Are the end of useful life issues at Chavez ones that warrant razing the existing structures and building new ones from scratch?

  4. wdf1

    This is the Long Range Facilities Master Plan as accepted in 2010.  They included every last facilities upgrade that the could think of, just to document it.

    Why hasn’t it proposed a facilities bond yet?   Apart from the school parcel taxes,I think the school board probably wants to make sure that it has used other available funds before it would propose a facilities bond measure.  Involved with that would be the selling of the Grande property, and maybe leveraging the District Office property.

    Gundrocik: …and the opposition the DTA would have to any tax measure that doesn’t help salaries…

    I wouldn’t see the DTA necessarily opposing a facilities bond.  From their perspective it would be an improvement of work conditions and teaching/learning environment.

    1. Gunrocik

      I have a friend who is a pollster for school districts across the state.  He said that he constantly faces this issue of opposition from teachers unions for facilities bonds — and is often able to convince them otherwise, but many times not.

        1. BlairH

          Thank you wdf1 for pointing that out. Gunrocik has no idea of where DTA stands on bond issues. DTA has never indicated that it is against a bond. We care about bonds because the schools are where the students learn and where we work. I hear about facilities needs from DTA members frequently, and am glad that the district is doing something about issues like air conditioning and WIFI. The district just took out 27 million though COPs, will have  a few million more dollars with the sale of Grande and may be able to raise one time or on going money with the development of the district office site. I know that this is not enough and DTA is always interested in working with the district to serve the students of Davis.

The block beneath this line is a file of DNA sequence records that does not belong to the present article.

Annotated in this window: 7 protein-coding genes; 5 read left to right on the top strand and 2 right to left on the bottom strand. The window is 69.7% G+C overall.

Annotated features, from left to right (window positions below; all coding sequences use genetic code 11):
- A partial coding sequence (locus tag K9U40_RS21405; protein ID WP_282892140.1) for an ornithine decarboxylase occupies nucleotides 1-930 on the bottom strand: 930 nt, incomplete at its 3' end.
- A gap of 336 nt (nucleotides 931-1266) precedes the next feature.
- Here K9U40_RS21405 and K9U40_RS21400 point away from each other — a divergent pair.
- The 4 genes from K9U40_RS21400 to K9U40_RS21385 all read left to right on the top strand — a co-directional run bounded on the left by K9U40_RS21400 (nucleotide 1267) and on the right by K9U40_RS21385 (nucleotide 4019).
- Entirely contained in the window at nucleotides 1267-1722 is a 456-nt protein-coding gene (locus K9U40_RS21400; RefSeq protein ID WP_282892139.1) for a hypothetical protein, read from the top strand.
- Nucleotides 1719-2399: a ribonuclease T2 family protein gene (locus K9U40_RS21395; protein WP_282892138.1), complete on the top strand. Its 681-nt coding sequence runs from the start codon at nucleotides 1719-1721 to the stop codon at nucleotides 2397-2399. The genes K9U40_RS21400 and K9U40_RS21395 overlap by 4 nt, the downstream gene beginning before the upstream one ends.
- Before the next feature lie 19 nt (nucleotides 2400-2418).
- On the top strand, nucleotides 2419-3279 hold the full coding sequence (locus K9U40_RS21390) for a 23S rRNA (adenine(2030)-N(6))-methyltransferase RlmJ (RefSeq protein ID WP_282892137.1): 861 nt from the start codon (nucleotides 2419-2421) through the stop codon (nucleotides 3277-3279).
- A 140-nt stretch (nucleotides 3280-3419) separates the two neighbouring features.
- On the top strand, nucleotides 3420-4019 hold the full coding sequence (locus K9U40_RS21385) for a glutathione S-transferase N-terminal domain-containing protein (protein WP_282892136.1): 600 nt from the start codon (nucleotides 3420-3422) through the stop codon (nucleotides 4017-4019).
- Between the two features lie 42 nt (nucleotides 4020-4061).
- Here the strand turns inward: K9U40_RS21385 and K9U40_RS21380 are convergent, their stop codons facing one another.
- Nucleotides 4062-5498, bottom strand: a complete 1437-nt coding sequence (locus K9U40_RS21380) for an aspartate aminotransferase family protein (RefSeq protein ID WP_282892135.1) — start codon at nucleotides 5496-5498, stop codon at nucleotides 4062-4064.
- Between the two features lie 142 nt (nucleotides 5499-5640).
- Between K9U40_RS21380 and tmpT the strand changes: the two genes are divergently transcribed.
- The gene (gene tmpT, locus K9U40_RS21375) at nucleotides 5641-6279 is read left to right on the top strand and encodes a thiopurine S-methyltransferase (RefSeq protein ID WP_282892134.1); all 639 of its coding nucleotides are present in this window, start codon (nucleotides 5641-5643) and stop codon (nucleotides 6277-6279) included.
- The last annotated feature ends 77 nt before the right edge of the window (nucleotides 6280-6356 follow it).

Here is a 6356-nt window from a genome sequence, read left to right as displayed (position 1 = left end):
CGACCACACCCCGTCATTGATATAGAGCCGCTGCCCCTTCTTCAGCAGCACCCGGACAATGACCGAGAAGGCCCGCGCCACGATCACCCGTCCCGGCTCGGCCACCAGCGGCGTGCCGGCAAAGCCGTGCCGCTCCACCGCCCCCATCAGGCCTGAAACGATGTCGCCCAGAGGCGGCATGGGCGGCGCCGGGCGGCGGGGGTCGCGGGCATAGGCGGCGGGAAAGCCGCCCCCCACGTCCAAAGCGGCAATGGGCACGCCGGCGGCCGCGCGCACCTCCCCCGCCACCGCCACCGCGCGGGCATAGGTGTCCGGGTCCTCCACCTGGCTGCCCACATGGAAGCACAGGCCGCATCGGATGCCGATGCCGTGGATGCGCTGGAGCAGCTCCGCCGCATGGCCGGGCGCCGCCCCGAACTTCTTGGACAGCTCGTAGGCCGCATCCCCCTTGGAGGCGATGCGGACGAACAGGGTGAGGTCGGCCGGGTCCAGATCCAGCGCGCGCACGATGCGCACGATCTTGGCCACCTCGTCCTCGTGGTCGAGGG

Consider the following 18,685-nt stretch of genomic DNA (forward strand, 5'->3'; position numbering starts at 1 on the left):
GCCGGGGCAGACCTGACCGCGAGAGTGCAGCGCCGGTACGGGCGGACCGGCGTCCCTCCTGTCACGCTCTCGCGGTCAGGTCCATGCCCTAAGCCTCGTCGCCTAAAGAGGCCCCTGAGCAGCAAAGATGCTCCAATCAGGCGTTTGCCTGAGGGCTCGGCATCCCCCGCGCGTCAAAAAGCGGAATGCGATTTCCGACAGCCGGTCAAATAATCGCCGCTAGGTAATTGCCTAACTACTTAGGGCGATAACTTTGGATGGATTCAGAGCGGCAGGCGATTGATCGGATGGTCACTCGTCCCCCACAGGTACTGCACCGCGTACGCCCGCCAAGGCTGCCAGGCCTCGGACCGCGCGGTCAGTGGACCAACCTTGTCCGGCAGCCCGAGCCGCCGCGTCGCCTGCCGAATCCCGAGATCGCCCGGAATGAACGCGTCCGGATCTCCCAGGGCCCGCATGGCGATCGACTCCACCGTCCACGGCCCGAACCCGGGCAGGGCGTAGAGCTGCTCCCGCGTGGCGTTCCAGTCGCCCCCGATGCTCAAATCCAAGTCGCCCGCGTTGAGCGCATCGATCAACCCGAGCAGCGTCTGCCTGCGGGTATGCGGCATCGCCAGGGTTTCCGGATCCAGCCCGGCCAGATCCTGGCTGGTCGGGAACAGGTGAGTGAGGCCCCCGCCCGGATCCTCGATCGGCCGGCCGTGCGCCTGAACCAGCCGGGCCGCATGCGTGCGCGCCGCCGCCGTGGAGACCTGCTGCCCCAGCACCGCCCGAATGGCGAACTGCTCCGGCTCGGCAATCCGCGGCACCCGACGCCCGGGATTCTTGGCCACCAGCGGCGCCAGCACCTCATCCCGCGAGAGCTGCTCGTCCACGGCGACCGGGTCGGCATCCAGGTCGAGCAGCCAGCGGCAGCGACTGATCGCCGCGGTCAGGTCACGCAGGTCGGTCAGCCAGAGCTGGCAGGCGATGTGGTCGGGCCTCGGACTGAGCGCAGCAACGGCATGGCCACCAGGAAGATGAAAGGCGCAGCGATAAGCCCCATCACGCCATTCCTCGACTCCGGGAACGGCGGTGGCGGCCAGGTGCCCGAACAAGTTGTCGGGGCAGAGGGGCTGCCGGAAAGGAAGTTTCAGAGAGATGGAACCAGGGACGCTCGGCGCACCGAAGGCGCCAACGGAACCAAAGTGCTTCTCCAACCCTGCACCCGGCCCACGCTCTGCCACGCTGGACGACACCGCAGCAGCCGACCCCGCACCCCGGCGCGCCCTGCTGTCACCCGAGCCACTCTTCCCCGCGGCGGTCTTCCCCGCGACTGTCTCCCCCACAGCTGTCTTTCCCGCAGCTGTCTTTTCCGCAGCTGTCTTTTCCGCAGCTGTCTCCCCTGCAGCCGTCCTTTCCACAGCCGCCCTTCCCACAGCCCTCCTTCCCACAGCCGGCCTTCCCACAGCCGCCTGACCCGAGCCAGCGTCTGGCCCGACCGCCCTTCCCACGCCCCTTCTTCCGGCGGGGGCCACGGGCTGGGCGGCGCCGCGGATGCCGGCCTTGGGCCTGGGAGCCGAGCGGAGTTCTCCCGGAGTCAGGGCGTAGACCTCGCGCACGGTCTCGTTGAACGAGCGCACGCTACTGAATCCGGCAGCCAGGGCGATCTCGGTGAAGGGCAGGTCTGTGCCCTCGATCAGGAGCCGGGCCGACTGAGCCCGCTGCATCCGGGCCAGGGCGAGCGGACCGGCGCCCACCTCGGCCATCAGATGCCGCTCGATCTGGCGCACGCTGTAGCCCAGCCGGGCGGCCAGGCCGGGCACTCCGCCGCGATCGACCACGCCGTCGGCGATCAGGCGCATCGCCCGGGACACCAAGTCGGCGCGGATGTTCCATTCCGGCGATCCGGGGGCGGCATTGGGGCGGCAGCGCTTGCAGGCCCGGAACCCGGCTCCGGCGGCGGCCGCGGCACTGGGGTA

5. Gunrocik

    Which in my mind proves my point.  That bond issue was a small one due to its failure two years earlier.  We had to downsize that issue to get a 2/3rds vote.  Since that time, Prop 39 passed and every other District in our area has passed at least one bond issue to start chipping away at the huge facility maintenance backlogs that built up post Prop 13.

    Why did this District stand pat, when they didn’t even get what they needed back in 2000?  I believe DTA played a role in that, particularly as the recession brought on the avalanche of supplemental parcel taxes.

    Take a look at our peer group of school districts:  Rocklin, Granite Bay, Folsom and El Dorado Hills — our facilities are an embarrassment compared to our competition–and it is only getting worse.

    1. Don Shor

      Why did this District stand pat, when they didn’t even get what they needed back in 2000? I believe DTA played a role in that

      Do you have any evidence of that?

    2. Anon

      I agree that our facilities are shameful.  Look at Woodland’s new high school compared to ours, for instance.  I know Pinkerton was shocked at the condition of our schools when he came to town.

    3. wdf1

      Gunrocik: Which in my mind proves my point.  That bond issue was a small one due to its failure two years earlier.

      You refer to Measure H, a school bond measure which lost in 1997.   I don’t know immediately what DTA’s position was, but there was a whole lot more to why Measure H lost than what you assume.

    4. wdf1

      Well, I got to check, and DTA also did endorse Measure H in 1997.  It’s hard for me to understand how DTA would have manipulated any of the terms of the bond issue.

      A big reason why Measure H failed was that the bond was funded by taxing newer residents at a higher rate than older residents because it was based on the assessed value of the home at purchase.  Housing prices in Davis were spiking at about that time, and several newer neighborhoods were coming online.  It lost by 4%.

      Although Measure K passed for a smaller amount in 2000, the district received matching facilities funds from the state, so it wasn’t as big an apparent loss as you’d think.

Leave a Reply

X Close

Newsletter Sign-Up

X Close

Monthly Subscriber Sign-Up

Enter the maximum amount you want to pay each month
$ USD
Sign up for